Choosing the best pressure for a rosin press can be a bit tricky. The key thing to remember? It's all about Platen PSI (pounds per square inch). We'll explain what that means and help you figure out the right amount.
How Much Pressure Do I Need?
The optimal pressure depends on what you're pressing. Based on what most folks in the industry say, here are the recommended Platen PSI levels for pressing rosin, depending on your starting material:
- Flower Rosin: Between 1,200 and 2,500 Platen PSI (more pressure)
- Hash Rosin: Between 700 and 2,000 Platen PSI (less pressure)
If you go above these ranges and apply too much pressure, you might tear parchment paper, rosin bags, etc. If you go below, you will not get as much yield and might need higher temperatures (less terpenes).
Figuring Out Your Platen PSI
Platen PSI is just a fancy way to talk about the pressure you're putting on your material. It's like squeezing a sponge—you want to get all the water out without tearing the sponge. Here's a simple way to calculate Platen PSI:
- Measure the size of your rosin bag (not the size of the heat plate). Let's say it's 3"x6"—that's 18 square inches.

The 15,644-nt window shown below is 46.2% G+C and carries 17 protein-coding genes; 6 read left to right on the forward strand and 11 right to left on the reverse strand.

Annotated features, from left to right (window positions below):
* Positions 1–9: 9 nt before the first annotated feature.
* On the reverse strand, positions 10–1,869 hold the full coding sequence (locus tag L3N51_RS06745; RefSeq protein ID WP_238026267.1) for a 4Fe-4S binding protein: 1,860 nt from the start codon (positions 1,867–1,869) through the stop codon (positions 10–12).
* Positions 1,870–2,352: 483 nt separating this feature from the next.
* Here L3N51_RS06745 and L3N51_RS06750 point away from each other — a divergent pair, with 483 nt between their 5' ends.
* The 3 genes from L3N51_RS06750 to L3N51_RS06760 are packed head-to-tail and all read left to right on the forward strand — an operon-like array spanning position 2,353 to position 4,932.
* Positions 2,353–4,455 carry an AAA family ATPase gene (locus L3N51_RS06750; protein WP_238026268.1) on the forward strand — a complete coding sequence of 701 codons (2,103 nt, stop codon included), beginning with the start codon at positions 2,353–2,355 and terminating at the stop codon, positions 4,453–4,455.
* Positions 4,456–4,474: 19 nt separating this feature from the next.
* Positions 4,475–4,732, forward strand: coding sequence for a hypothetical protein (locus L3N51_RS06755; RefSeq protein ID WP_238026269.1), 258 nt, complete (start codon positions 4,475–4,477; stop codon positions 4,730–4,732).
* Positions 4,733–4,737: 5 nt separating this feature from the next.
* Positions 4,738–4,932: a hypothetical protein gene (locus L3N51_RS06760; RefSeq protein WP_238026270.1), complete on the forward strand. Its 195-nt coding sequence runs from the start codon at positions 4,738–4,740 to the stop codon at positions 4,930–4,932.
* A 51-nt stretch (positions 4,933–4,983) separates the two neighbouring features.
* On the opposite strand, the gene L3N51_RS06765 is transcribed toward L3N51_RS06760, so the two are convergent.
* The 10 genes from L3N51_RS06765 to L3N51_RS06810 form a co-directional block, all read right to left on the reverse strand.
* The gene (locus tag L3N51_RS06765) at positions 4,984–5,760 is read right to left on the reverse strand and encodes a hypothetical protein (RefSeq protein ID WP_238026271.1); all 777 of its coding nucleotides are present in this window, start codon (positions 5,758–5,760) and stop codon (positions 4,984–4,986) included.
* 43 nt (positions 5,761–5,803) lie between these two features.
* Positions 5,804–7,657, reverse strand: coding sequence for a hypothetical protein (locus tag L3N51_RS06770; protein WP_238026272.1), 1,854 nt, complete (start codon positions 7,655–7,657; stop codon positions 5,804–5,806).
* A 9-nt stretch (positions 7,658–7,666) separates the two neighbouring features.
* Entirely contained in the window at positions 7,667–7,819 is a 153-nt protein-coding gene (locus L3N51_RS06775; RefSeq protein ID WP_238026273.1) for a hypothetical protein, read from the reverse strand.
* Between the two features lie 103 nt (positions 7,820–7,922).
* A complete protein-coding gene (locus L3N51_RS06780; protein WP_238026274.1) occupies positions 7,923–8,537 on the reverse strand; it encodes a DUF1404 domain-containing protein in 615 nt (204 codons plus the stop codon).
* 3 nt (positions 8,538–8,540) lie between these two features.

- Check the force you're using. For example, if you're using half the strength of a 20-ton rosin press, that's 10 tons or 20,000 lbs of force.
- Now, divide the force by the bag's size. For our example: 20,000 lbs ÷ 18 square inches = 1,111 Platen PSI.
Making Sense of Pressure Gauges
Those numbers on the pressure gauges of hydraulic rosin presses? They're telling you about the internal hydraulic pressure, not what the heat plates are actually applying to your material.
On a Lowtemp V2 Rosin Press, 10K psi means the full force of the 20 ton cylinder. This means every 1,000 psi on the pressure gauge comes out to 2 tons or 4,000 lbs of total force.
Never Do Math Again
We created a solution in our LT3 Heat Controller! This system is fully backwards compatible with all of our rosin presses.
Simply input the size of your bag and the controller will automatically calculate pressure in Platen PSI via an inline pressure sensor.
It will also transmit this data to a local device where you can map pressure, time, and temperature all in one location.
Get Great Results Every Time
Choosing the right rosin press pressure doesn't have to be rocket science. Remember the recommended Platen PSI levels, do a bit of simple math, and you'll get great results every time. And whenever you’re in doubt about the pressure required, always refer to your press's guidelines or ask an expert.